Open letter to Mr Buddhadeb Bhattacharya,
Chief Minister of West Bengal,
25 November 2007,
Dear Chief Minister,
I am writing this letter to bring to your notice the grave injustice and irresponsibility of the stand taken by your party and your government on the residency in this city of the writer Taslima Nasreen. As a fellow writer, I wish to put on record my disgust and horror at the way your party functionaries have trampled over the principles of democratic tolerance, free speech and common justice in condemning Taslima and urging her to leave this city or face the wrath of the mob. You have allowed vandals, rioters and troublemakers, who are disowned by the very people they claim to represent, to hold this city to ransom over a principle that no rational and humane person would support. I have not heard any of your party members or yourself reassuring people that the innocent would be protected from violence. Surely this should be the first duty of a government faced with such a crisis? If you do not condemn and repudiate the calls for a public lynching of Taslima Nasreen, how can the citizens of this state conduct a rational and fair debate on what she has to say?
Even if you personally, or your party collectively, think that what she has said does not deserve debate, you cannot abrogate our right to debate it merely for that reason. One would think this would be obvious to a democratically elected government, but we have learned from bitter experience in this state not to expect the obvious from you. When your government banned Dwikhandita on extremely flimsy grounds in 2004, you laid the powder trail that was ignited last week. We are still waiting for the report of the final explosion from it.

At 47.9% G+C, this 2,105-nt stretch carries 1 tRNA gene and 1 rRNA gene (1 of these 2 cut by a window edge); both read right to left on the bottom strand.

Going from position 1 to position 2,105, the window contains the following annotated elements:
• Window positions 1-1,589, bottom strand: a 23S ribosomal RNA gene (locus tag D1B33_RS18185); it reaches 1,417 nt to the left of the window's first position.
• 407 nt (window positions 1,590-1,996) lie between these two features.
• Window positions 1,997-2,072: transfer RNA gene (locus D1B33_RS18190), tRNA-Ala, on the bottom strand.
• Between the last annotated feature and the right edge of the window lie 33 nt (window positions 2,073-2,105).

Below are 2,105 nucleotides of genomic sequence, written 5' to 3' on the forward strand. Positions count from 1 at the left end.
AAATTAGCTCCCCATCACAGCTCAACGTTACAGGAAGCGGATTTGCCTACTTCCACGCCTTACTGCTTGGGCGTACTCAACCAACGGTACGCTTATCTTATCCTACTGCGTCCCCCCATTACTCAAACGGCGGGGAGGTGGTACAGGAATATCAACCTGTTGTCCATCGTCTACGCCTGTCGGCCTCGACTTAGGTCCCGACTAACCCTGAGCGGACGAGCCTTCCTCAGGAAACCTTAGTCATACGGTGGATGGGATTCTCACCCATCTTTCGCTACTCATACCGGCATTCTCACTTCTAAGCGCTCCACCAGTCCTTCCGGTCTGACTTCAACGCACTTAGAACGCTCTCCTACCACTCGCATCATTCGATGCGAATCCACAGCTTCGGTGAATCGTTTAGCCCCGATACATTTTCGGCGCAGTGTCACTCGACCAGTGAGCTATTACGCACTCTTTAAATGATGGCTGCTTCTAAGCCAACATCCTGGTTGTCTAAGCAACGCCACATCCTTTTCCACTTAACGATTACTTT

I would like to say that Calcutta has haemorrhaged enough writers, thinkers, and creators already. Enough of us have left over the years, some voluntarily, others as victims of circumstance, to shine in other skies. There are only a handful left, and even they are slipping away. Now, apparently impatient at the prevailing rate of attrition, you have taken to shipping them out under threat of assassination. Soon the rest of us will have no option but to leave and take our careers elsewhere. If our lives and liberty are are as valuable to you as Rabindranath Tagore’s Nobel Prize, then Bengal is indeed fortunate, and we can best serve her by staying as far away as possible while we shower honours on her from afar. The credit, I am afraid, will shine but dimly on you, and your contribution will be limited to garlanding people on the tarmac of Dumdum Airport. You may not realise it, but the world is a big place, and you can no longer keep us penned up in your tattered crimson-festooned idyll. Indeed, Taslima has left before, although she has been unhappy; she is not the kind who can write from anywhere, and needs the nourishment of Bengal’s air and water to keep her ticking. And why should she be denied this by those who should protect her? Besides, would you really like to have her travelling the world, telling people exactly how you treated her, and undoing all the work you’ve done to project Bengal as a happening, modern, forward-looking, lean, mean machine? It’s already happening inside the country.